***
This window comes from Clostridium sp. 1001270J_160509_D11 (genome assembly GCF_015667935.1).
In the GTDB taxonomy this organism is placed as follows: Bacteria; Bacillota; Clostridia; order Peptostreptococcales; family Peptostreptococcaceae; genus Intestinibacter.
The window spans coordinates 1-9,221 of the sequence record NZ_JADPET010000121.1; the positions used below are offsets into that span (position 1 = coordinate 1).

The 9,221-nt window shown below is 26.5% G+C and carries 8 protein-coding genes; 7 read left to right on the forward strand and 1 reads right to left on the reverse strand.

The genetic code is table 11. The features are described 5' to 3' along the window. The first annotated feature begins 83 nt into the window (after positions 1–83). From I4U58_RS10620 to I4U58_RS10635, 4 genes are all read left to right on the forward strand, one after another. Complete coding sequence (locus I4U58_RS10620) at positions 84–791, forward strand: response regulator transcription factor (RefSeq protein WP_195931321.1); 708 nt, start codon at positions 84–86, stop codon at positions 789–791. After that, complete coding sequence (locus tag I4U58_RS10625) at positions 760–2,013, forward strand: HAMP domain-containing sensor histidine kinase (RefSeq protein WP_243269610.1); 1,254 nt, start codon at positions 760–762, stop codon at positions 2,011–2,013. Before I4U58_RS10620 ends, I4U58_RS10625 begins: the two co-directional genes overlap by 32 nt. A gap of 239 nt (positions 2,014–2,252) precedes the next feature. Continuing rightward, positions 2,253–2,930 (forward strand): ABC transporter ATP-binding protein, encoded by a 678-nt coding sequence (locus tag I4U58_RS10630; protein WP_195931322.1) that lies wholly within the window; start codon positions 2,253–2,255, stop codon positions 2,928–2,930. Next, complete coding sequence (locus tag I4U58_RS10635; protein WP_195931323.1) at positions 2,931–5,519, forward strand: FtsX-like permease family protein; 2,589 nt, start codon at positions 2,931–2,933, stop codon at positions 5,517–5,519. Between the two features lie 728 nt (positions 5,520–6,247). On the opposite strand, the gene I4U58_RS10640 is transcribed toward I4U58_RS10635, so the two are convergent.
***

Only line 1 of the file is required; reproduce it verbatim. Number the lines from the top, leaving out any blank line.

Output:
This window comes from Clostridium sp. 1001270J_160509_D11 (genome assembly GCF_015667935.1).